Strategic Imperative: The Necessity for Values Operations as Opposed to Information Operations in Iraq and AfghanistanAmong the many epiphanies the military has experienced pursuant to operations in Iraq and Afghanistan is the dramatic, albeit late, realization that it needs an intimate understanding of indigenous culture as well as well-developed cultural skills (such as linguistic capabilities) to operate successfully in such environments. As a result, culture has become a hot topic of discussion in military circles, resulting in a rapidly expanding body of literature that provides various prescriptions for obtaining and developing cultural capabilities. However, the major problem with the current thesis of most such literature—indeed, the entire thrust of interest by the military in culture as a dimension of the battlefield—is the unfortunate but prevailing assertion that culture is merely a kind of human-terrain obstacle that one must negotiate like any other factor impeding successful operations, similar to dealing with adverse weather or topography. If that is as far as we get in our appreciation of culture within the overall context of the kinds of conflicts we face in Iraq and Afghanistan, we will never develop the proper sets of skills, much less the appropriate policies, required to help attain the nation’s political objectives.


Read Article

Breaking the Tether of Fuel

Breaking the Tether of FuelDuring the advance on Baghdad, senior Marine and Army field commanders had many significant interdependent variables to contemplate in addition to the capability and intent of the Iraqi forces before them. In order to maintain both the velocity and operational tempo of their highly mobile forces located across a wide battlespace, the subject of fuel was an ever-present consideration. Much time, energy, and continuous analysis was put into determining when, or if, a culminating point would be reached due to this vital resource. The most telling characterization of fuel usage came from the Marine Corps 2003 Marine Expeditionary Force (MEF) Study. This study showed that almost 90 percent of the fuel used by MEF ground vehicles would accrue to tactical wheeled vehicles (TWVs), including HMMWVs, 7-ton trucks, and the logistics vehicle system. Moreover, the study showed conclusively that combat vehicles (e.g., M1A1 tanks, light armored vehicles, and assault amphibious vehicles), although fuel guzzlers individually, as a fleet consume a relatively minor fraction of the fuel. Consequently, TWVs became the primary target for fuel economizing.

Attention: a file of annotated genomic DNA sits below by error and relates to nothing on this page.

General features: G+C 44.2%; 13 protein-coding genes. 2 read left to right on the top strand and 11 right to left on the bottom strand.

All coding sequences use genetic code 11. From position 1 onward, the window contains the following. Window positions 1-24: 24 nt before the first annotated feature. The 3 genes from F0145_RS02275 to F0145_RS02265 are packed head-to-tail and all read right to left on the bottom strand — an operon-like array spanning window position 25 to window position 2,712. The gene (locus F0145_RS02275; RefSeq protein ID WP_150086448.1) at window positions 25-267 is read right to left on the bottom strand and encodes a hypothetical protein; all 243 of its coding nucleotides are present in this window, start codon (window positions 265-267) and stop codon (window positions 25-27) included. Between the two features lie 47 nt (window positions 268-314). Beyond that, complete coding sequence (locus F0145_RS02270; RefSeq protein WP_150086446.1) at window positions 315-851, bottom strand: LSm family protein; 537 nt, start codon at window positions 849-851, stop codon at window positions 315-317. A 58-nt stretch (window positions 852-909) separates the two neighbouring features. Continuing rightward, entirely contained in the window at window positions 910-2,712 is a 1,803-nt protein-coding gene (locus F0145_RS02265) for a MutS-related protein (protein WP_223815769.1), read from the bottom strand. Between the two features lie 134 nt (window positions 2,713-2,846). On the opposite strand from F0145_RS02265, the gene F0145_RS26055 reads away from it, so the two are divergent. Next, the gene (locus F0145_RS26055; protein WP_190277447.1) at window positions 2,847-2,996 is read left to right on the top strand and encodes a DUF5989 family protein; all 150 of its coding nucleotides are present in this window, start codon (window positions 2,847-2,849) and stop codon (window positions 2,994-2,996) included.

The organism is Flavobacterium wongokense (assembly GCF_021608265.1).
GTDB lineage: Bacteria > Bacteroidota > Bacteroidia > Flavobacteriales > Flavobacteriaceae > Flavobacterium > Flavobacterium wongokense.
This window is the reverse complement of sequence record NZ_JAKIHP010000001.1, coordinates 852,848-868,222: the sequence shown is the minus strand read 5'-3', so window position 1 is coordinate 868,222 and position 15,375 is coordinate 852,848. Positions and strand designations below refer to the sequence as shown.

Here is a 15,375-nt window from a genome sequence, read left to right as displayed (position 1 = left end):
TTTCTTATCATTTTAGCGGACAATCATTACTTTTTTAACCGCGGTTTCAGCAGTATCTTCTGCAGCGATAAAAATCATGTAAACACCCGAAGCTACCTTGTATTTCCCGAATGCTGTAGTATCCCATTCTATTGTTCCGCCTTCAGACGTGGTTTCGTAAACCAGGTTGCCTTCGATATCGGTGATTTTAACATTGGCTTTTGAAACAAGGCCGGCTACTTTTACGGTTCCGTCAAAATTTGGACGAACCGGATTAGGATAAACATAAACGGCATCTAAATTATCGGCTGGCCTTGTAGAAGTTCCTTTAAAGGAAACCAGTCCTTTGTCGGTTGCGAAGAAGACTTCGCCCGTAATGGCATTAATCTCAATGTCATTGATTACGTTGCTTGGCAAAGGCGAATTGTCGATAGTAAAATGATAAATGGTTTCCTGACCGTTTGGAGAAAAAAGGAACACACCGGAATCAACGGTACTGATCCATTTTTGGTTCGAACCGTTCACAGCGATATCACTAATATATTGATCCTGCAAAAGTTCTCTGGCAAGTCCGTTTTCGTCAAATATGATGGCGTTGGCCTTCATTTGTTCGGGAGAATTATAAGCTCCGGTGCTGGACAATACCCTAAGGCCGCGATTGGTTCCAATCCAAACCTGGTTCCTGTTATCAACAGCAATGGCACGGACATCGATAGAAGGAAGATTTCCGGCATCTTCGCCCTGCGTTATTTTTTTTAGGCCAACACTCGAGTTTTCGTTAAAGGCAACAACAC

Read Article

Energy and Force Transformation

Energy and Force TransformationEarly in the 20th century, First Sea Lord Sir John Fisher implemented a radical transformation that both altered the British Navy’s force structure and diversified its energy sources. Although military and strategic considerations loomed large in this transformation, the overriding driver was the problem of limited government finances. Because oil was a more efficient form of energy than coal, the British admiralty judged that it could secure savings in its most critical problem area—manpower—by shifting from a coal-based to an oil-based energy infrastructure. As the Royal Navy diversified its energy sources to include both coal and oil, its logistical infrastructure changed as well. Because Britain lacked domestic supplies of oil, some of the key issues that challenged this energy transformation were the diversification of suppliers, storage of the oil, and transport. Despite the peacetime innovations, the navy still found fuel consumption to be its greatest logistical challenge in World War I. The U.S. military can learn from the Royal Navy’s pre–World War I energy transformation. Like the Royal Navy a century ago, DOD is faced with the problem of limited resources due in large part to our energy infrastructure. Fuel represents more than half of the DOD logistics tonnage and over 70 percent of the tonnage required to put the U.S. Army into position for battle.


Read Article
bottom stripes
""